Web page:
There. I've said it right up front so that it's clear where I'm going. I'm responding to the resurgence of nature worship so prevalent in our society. The idea that the Earth is sacred, implicit for so many for so long, is coming out explicitly in many areas, so much so that Ellen and I saw that very phrase ("The Earth is sacred") made repeatedly in a brochure published by a diocesan organization and distributed in a parish.
Of course, I'm not objecting to clean air and water, or good stewardship of nature. I'm objecting to the hijacking of the term "sacred".
In modern usage, "sacred" has come to be a kind of superlative expression of value. If something is valuable, we might say it is "special". Something of extra value might be "precious". But to describe something of extreme value, we reach for the word "sacred".
But that's not what the word means. Sacred technically means set apart for special use. It isn't necessarily tied to value of any type (economic, sentimental, etc.), but describes nature of usage. The opposite of "sacred" is not "worthless", but "common".
For instance, let's say a family had an heirloom knife which had been used to cut wedding cakes. Perhaps it had first been used by a great-grandfather at his wedding, and he had set it aside to bring out at his children's weddings. The only purpose of this ceremonial knife was to cut wedding cakes, and stories were told about the various weddings at which it had been used. Perhaps the knife itself was of simple make, with a wooden handle and a cheap steel blade. As a knife, it might be nothing so nice as the well-balanced surgical steel Wusthofs in the block on the counter. But it would be "sacred" - that is, reserved for special use in a certain context. That's what "sacred" means.
Naturally, "sacred" is usually a term associated with religious observance, but it doesn't have to be. As long as man has been conscious of something greater than himself - even if it's only something passed down from a great-grandfather - he has set things aside for special use. Carrots may need to be cut, but do not use that knife. Sheep may need to be pastured, but not in that grove. When God commanded the construction of the Tabernacle, and eventually the Temple, in the Old Testament, He stipulated that there were spaces and implements that were set aside for special use in worship and other ceremonies. All the other spaces and implements could be used for ordinary things.
By this definition, the Earth, in the sense of the world and environment, is not sacred - it is common. In fact, there is nothing more common than the Earth. This is not to say that the Earth is not valuable. It is arguably the most valuable thing we have - but it is meant for ordinary use. We till, and mine, and build upon, and travel over the Earth, conducting our ordinary business. The Earth is valuable, and should be well cared for, but is not sacred.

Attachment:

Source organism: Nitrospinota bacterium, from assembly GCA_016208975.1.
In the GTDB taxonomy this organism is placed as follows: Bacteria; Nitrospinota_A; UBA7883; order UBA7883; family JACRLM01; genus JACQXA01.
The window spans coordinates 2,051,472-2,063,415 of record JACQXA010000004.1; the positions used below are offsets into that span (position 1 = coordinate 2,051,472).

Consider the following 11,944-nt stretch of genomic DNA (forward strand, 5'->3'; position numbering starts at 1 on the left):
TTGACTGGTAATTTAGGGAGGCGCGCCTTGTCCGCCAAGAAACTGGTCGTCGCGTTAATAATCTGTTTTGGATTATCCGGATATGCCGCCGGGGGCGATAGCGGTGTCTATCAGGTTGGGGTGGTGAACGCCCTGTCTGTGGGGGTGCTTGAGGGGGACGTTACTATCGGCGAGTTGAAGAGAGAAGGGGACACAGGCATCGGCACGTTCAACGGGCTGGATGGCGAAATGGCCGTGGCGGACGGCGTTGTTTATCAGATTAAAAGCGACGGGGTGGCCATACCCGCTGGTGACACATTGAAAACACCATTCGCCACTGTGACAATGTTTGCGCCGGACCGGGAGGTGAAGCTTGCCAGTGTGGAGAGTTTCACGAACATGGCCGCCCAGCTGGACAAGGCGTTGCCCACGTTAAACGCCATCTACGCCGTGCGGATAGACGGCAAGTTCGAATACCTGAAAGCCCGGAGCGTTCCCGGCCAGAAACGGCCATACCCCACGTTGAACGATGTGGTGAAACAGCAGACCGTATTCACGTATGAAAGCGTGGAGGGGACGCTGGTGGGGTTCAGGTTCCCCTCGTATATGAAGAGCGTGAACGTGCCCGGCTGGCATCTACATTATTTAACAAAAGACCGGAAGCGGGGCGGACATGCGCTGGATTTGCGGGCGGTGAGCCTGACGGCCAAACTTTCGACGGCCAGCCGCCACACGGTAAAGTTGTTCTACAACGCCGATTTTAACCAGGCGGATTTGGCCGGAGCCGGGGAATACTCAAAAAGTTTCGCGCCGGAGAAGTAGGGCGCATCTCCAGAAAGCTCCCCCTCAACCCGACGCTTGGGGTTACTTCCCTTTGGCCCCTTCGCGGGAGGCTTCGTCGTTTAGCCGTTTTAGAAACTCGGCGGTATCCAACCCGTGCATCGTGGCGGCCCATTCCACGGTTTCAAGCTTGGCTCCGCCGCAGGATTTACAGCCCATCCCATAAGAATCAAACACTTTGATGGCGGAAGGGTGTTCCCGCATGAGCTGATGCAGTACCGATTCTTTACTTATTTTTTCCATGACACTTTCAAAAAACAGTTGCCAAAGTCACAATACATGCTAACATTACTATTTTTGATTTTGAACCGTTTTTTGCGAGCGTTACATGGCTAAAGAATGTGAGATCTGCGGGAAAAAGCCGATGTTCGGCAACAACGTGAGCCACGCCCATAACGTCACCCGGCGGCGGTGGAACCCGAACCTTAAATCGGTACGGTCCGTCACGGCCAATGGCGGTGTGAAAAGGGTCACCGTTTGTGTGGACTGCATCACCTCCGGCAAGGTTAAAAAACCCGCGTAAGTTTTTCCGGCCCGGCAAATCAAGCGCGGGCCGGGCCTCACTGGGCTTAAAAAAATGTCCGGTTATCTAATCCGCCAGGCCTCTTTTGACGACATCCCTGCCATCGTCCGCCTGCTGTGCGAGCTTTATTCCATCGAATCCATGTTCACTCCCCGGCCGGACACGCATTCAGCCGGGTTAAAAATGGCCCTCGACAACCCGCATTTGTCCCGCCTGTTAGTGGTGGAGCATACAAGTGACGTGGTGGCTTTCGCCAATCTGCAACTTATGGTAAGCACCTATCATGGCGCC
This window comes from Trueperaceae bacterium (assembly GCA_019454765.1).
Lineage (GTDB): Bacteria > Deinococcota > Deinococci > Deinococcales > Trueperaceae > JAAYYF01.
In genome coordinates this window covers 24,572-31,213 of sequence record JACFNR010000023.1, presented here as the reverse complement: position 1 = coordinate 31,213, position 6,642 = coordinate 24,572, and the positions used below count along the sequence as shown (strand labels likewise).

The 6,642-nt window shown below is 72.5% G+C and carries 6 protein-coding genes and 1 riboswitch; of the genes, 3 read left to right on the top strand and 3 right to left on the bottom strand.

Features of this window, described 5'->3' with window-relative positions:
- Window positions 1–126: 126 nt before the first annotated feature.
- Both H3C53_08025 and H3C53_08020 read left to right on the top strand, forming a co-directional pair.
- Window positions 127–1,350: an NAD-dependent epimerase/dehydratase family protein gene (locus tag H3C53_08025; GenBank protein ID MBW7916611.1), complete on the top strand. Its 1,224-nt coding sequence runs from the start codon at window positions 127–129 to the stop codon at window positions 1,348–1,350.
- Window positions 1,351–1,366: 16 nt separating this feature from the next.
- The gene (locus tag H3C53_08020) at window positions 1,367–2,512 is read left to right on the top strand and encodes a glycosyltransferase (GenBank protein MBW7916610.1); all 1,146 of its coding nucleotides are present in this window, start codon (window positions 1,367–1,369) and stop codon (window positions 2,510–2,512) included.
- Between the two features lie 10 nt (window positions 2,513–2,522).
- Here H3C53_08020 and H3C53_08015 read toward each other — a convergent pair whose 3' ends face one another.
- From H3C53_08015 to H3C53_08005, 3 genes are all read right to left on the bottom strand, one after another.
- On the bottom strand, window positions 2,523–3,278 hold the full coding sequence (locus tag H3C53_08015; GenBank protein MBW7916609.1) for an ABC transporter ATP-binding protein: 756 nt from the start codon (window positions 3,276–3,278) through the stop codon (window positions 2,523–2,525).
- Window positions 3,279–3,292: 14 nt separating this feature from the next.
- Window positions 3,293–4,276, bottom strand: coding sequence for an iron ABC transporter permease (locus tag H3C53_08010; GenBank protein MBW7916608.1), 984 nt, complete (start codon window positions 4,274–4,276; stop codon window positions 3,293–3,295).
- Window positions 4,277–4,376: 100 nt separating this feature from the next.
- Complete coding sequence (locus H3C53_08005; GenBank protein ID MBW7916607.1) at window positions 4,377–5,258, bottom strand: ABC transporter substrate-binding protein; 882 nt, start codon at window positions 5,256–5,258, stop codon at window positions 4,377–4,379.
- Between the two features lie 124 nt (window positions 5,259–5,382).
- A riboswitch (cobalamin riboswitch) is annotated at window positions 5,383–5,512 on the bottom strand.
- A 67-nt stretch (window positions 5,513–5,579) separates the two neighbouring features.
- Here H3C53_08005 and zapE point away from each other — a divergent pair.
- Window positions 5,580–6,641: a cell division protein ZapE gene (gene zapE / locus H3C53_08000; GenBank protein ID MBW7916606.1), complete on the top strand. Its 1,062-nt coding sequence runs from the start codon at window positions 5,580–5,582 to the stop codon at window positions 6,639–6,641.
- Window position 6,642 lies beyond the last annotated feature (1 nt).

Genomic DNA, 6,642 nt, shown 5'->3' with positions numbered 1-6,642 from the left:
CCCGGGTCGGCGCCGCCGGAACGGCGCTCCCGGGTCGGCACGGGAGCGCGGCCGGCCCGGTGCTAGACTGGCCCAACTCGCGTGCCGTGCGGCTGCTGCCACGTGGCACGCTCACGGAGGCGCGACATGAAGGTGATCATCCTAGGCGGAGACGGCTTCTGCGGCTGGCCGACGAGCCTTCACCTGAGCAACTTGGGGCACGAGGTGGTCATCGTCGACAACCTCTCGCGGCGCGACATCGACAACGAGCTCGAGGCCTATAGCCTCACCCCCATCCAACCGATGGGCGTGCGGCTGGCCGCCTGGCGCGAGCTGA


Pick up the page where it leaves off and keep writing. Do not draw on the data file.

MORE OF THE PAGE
The pivotal concept is greatness. It is when dealing with things greater than ourselves that the sacred comes into play. That's when we start making distinctions between what is used when dealing with the Greater Thing and what is used when dealing with ordinary things. When anyone invokes the term "sacred", they're making an ontological statement - they're saying something about the nature of things. The heirloom knife may be constructed of ordinary wood and cheap steel, but its usage connects the family members to something greater than themselves - their heritage. The ciborium may look like a bowl, but one would not eat Fruit Loops out of one - and if one did so consciously, it would an ontological statement.
This is where the environmentalists - even the well meaning diocesan ones - are wrong. By referring to the Earth as "sacred", they state implicitly that the Earth is by its nature greater than the men who walk on it. This is not true. The Earth may be as good as men, but it is not greater. Divine revelation tells us that if there's something sacred on the face of the planet, it is mankind. The Earth is entrusted to man's care as something precious and valuable, but if anything is set aside for special use, it is man himself, steward and lord of Creation on God's behalf. Granted, that same revelation tells us that we've fallen from our position, and thus abuse and maltreat that which we were supposed to treasure and cherish, but that did not undo our original nature, and neither did it exult the creation above us. Those who contend that the Earth is by nature greater than mankind are elevating the Earth to a position to be venerated or worshiped - even if they're only doing it unconsciously.
In the long run, this strategy may backfire badly on the nature worshipers. If history tells us anything, it is that men are iconoclasts. They don't want to hear about things greater than they are (just ask God). They tend to eventually tear down temples and defile sacred groves and use holy artifacts to mix wine at orgies. Talk too long and too loud about the sacredness of Earth, and you may end up triggering a response that you don't intend. It might be better to keep Earth in her proper place: as a good thing to be valued for what it is, not elevated to what it is not. Just because something is common doesn't mean it isn't valuable and appreciated (like the Wusthofs). Calling something "sacred" when you intend to say "precious" serves nobody.
Keep the term "sacred" for what it should be used for. Then everything will fall into proper order.
We've got a whole hand now - I still use the Internet lots (Twitter, Instagram, some Facebook) but this space has been sitting quiet for a long time and when I think about it, I just… ...
10 months ago